Nothing to see here.
  8. Mar 3, 2010 #7


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    But the Earth's rotation is also slowly slowing down due to tidal friction...anyone have an estimate on that rate, and how the change in rotation speed due to this earthquake is comparable?
  9. Mar 3, 2010 #8
    Yes, the moon causes an increase in the length of the day by about 15 [itex] \mu s [/itex] each year by pulling on the earth. So this decrease of about 1 [itex] \mu s [/itex] will be quickly absorbed.

    Any change in the distribution of mass of a rotating body has the potential to change its rotating speed i.e. you are changing the moment of intertia. Think of an ice skater pulling in their arms and thus spinning faster, similarly the change in the shape of the earth due to the Chilean earthquake (which must have reduced the oblateness of the earth slightly) has caused the earth to spin slightly faster, thus shortening the day.

    See http://en.wikipedia.org/wiki/2004_Indian_Ocean_earthquake under "Energy released by the earthquake"
  10. Mar 3, 2010 #9
    on news-

    http://uk.news.yahoo.com/5/20100303/twl-powerful-chile-quake-shifted-earth-s-3fd0ae9.html [Broken]
    Last edited by a moderator: May 4, 2017
  11. Mar 3, 2010 #10
    Can you provide some numbers for this? It's not obvious to me that it is negligible at all.

    See also

  12. Mar 3, 2010 #11
    Which happens all the time. When you are doing microsecond measurements for things like interferometry, you have to take into account a *lot* of stuff.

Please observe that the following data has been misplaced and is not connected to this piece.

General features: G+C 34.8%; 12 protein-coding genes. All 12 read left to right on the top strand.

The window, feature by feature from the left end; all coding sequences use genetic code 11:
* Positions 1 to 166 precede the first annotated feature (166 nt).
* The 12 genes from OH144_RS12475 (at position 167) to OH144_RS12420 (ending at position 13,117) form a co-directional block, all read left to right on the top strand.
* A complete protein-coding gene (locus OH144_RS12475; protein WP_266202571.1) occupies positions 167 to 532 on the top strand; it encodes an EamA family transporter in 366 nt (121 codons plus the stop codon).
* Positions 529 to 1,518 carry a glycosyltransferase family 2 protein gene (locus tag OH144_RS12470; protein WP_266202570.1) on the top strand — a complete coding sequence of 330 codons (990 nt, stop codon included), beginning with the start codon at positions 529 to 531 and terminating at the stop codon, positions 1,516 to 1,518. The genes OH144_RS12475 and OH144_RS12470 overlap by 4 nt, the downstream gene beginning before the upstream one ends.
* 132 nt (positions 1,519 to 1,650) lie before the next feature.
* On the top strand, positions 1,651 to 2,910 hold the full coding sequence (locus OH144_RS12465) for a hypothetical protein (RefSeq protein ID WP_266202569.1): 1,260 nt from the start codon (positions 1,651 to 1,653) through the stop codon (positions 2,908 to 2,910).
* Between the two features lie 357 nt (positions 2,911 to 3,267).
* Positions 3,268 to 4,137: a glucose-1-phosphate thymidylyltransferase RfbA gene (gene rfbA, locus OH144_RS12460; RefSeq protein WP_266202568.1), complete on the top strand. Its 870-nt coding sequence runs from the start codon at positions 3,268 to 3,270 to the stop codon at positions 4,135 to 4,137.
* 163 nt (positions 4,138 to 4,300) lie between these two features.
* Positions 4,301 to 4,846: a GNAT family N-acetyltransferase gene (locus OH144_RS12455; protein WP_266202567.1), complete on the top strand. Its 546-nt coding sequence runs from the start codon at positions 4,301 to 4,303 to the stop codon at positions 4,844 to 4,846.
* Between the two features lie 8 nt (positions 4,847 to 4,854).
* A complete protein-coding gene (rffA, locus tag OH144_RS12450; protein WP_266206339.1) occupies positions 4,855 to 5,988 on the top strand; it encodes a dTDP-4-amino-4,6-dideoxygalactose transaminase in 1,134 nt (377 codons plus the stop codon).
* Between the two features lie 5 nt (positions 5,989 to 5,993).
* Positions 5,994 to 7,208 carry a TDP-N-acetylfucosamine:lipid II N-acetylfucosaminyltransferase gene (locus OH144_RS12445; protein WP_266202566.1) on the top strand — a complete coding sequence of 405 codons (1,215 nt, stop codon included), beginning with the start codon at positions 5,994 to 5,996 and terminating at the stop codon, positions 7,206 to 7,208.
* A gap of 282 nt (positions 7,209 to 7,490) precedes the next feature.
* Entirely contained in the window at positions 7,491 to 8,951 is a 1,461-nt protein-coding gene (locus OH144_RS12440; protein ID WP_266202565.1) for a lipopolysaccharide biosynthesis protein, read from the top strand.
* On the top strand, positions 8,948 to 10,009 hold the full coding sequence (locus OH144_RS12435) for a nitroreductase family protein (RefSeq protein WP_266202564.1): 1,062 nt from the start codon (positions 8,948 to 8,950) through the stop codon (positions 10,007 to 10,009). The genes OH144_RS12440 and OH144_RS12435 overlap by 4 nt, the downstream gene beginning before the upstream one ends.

For most things you don't have to worry about microsecond variations. For the things that you do have worry about, then yes. If you want the gory details about how time works in astronomy pick up The Explanatory Supplement to the Astronomical Almanac
  13. Mar 3, 2010 #12


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    Not sure quite what your point is.
    We can measure changes in the rotation speed of neutrons stars due to star-quakes on their surface, since NS are so dense the movement of the crust needed to make a measurable change in rotation rate is tiny. Ironically we can measure a movement in the surface of a NS with an accuracy less than mm, while only knowing it's distance to an accuracy of 10s of lyr.

    The Earth's rotation is changing constantly, there is along term slowdown due to tidal friction with the moon, there are annual variations due to rain and snowfall changing the distribution of the mass and there are slower effects such as the northern hemisphere rebounding from the last ice age. These effects add up to almost a second/year which is why we add leap seconds.